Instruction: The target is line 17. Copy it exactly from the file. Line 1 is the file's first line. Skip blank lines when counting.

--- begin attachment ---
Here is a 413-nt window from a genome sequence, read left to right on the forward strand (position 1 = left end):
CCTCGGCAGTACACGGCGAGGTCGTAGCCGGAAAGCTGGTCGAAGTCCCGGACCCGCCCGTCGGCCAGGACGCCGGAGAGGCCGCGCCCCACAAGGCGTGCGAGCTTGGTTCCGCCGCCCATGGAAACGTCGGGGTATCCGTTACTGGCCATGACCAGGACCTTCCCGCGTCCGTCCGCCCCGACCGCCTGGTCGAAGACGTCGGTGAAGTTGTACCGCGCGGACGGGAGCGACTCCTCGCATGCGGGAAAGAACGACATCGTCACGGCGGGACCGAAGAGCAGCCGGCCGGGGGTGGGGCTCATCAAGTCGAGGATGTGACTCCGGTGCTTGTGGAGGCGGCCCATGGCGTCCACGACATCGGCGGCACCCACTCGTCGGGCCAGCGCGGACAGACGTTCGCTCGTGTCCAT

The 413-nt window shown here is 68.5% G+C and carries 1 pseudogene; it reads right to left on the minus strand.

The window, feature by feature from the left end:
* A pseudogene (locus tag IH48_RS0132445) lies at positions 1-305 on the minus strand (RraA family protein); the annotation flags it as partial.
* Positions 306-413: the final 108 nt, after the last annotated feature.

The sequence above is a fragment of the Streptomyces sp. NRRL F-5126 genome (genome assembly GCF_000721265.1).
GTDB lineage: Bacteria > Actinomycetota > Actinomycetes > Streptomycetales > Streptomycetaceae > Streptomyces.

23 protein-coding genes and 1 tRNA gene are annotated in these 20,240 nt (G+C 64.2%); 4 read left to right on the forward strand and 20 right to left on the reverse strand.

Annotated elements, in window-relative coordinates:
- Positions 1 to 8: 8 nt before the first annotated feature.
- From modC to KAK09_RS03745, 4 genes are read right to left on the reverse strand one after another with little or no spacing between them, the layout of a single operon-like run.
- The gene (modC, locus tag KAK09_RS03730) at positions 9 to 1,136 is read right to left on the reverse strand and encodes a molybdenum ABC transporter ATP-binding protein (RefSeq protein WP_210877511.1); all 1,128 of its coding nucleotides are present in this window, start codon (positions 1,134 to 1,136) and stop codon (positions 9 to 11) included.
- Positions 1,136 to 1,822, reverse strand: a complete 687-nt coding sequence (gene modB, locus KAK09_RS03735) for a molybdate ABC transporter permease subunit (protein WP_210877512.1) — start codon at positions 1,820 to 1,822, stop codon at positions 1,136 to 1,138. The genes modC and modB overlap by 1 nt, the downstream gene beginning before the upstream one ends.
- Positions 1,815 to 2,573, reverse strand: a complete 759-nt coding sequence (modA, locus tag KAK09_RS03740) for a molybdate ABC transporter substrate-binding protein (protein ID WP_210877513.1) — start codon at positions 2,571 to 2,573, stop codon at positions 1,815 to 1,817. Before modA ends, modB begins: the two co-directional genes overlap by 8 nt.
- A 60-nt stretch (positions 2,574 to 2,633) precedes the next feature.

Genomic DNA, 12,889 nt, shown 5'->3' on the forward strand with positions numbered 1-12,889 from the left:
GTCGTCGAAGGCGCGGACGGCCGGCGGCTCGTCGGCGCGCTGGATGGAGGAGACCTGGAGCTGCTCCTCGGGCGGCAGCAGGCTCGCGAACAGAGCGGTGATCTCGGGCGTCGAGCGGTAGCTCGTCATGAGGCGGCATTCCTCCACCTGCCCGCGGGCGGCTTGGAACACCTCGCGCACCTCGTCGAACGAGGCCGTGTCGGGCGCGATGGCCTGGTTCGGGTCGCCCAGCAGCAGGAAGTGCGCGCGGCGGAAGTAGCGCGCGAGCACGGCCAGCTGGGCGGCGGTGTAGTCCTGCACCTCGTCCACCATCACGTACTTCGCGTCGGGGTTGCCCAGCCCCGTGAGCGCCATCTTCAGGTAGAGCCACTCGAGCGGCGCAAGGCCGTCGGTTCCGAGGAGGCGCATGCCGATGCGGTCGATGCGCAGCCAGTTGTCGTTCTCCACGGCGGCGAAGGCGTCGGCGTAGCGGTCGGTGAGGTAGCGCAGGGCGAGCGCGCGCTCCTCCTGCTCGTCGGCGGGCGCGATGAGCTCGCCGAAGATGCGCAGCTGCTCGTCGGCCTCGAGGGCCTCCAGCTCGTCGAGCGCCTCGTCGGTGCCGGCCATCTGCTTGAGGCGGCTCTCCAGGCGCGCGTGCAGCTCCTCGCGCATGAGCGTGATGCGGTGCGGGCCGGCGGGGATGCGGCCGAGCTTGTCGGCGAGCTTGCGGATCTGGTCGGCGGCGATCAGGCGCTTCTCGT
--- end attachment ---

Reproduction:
Genomic DNA, 12,889 nt, shown 5'->3' on the forward strand with positions numbered 1-12,889 from the left: